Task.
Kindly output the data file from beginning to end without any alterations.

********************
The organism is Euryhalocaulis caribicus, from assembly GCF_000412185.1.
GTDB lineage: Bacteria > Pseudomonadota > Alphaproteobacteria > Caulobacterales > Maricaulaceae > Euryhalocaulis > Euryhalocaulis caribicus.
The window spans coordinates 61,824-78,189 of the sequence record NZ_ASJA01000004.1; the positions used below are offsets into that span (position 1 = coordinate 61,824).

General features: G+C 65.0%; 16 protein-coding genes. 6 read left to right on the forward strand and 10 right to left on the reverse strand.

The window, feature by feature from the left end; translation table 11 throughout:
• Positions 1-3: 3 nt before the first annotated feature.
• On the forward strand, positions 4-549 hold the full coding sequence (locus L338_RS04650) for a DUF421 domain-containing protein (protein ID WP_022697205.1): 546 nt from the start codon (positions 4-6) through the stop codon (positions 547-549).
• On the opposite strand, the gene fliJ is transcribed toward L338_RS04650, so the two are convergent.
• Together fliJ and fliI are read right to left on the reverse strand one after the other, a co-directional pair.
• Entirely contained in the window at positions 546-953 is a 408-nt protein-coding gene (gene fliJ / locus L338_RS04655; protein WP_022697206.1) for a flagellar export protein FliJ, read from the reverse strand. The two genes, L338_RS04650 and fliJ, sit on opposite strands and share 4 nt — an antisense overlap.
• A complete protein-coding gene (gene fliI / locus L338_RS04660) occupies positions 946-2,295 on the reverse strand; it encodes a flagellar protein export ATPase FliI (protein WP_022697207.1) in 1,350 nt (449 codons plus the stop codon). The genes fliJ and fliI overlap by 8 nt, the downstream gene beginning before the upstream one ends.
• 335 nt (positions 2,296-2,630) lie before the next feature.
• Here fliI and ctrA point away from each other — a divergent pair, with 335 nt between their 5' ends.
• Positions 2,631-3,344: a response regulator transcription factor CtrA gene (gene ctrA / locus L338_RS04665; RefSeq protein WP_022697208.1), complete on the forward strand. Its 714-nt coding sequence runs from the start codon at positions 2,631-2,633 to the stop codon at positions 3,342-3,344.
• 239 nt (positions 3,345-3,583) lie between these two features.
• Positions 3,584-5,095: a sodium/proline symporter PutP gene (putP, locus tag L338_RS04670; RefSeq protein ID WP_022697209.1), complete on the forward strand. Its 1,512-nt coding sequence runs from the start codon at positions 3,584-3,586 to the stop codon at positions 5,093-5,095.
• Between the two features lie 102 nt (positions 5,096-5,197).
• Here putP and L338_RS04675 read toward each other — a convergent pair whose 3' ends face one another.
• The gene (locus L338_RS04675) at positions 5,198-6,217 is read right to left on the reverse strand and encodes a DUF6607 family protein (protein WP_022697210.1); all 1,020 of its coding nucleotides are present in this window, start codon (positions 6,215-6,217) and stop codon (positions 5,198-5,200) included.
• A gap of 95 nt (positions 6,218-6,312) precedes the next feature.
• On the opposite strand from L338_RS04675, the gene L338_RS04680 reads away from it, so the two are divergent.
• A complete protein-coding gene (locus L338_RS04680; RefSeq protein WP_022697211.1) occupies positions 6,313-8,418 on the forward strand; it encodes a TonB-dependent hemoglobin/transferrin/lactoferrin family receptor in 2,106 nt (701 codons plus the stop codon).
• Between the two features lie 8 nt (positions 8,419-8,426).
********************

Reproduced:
The organism is Euryhalocaulis caribicus, from assembly GCF_000412185.1.
GTDB lineage: Bacteria > Pseudomonadota > Alphaproteobacteria > Caulobacterales > Maricaulaceae > Euryhalocaulis > Euryhalocaulis caribicus.
The window spans coordinates 61,824-78,189 of the sequence record NZ_ASJA01000004.1; the positions used below are offsets into that span (position 1 = coordinate 61,824).

General features: G+C 65.0%; 16 protein-coding genes. 6 read left to right on the forward strand and 10 right to left on the reverse strand.

The window, feature by feature from the left end; translation table 11 throughout:
• Positions 1-3: 3 nt before the first annotated feature.
• On the forward strand, positions 4-549 hold the full coding sequence (locus L338_RS04650) for a DUF421 domain-containing protein (protein ID WP_022697205.1): 546 nt from the start codon (positions 4-6) through the stop codon (positions 547-549).
• On the opposite strand, the gene fliJ is transcribed toward L338_RS04650, so the two are convergent.
• Together fliJ and fliI are read right to left on the reverse strand one after the other, a co-directional pair.
• Entirely contained in the window at positions 546-953 is a 408-nt protein-coding gene (gene fliJ / locus L338_RS04655; protein WP_022697206.1) for a flagellar export protein FliJ, read from the reverse strand. The two genes, L338_RS04650 and fliJ, sit on opposite strands and share 4 nt — an antisense overlap.
• A complete protein-coding gene (gene fliI / locus L338_RS04660) occupies positions 946-2,295 on the reverse strand; it encodes a flagellar protein export ATPase FliI (protein WP_022697207.1) in 1,350 nt (449 codons plus the stop codon). The genes fliJ and fliI overlap by 8 nt, the downstream gene beginning before the upstream one ends.
• 335 nt (positions 2,296-2,630) lie before the next feature.
• Here fliI and ctrA point away from each other — a divergent pair, with 335 nt between their 5' ends.
• Positions 2,631-3,344: a response regulator transcription factor CtrA gene (gene ctrA / locus L338_RS04665; RefSeq protein WP_022697208.1), complete on the forward strand. Its 714-nt coding sequence runs from the start codon at positions 2,631-2,633 to the stop codon at positions 3,342-3,344.
• 239 nt (positions 3,345-3,583) lie between these two features.
• Positions 3,584-5,095: a sodium/proline symporter PutP gene (putP, locus tag L338_RS04670; RefSeq protein ID WP_022697209.1), complete on the forward strand. Its 1,512-nt coding sequence runs from the start codon at positions 3,584-3,586 to the stop codon at positions 5,093-5,095.
• Between the two features lie 102 nt (positions 5,096-5,197).
• Here putP and L338_RS04675 read toward each other — a convergent pair whose 3' ends face one another.
• The gene (locus L338_RS04675) at positions 5,198-6,217 is read right to left on the reverse strand and encodes a DUF6607 family protein (protein WP_022697210.1); all 1,020 of its coding nucleotides are present in this window, start codon (positions 6,215-6,217) and stop codon (positions 5,198-5,200) included.
• A gap of 95 nt (positions 6,218-6,312) precedes the next feature.
• On the opposite strand from L338_RS04675, the gene L338_RS04680 reads away from it, so the two are divergent.
• A complete protein-coding gene (locus L338_RS04680; RefSeq protein WP_022697211.1) occupies positions 6,313-8,418 on the forward strand; it encodes a TonB-dependent hemoglobin/transferrin/lactoferrin family receptor in 2,106 nt (701 codons plus the stop codon).
• Between the two features lie 8 nt (positions 8,419-8,426).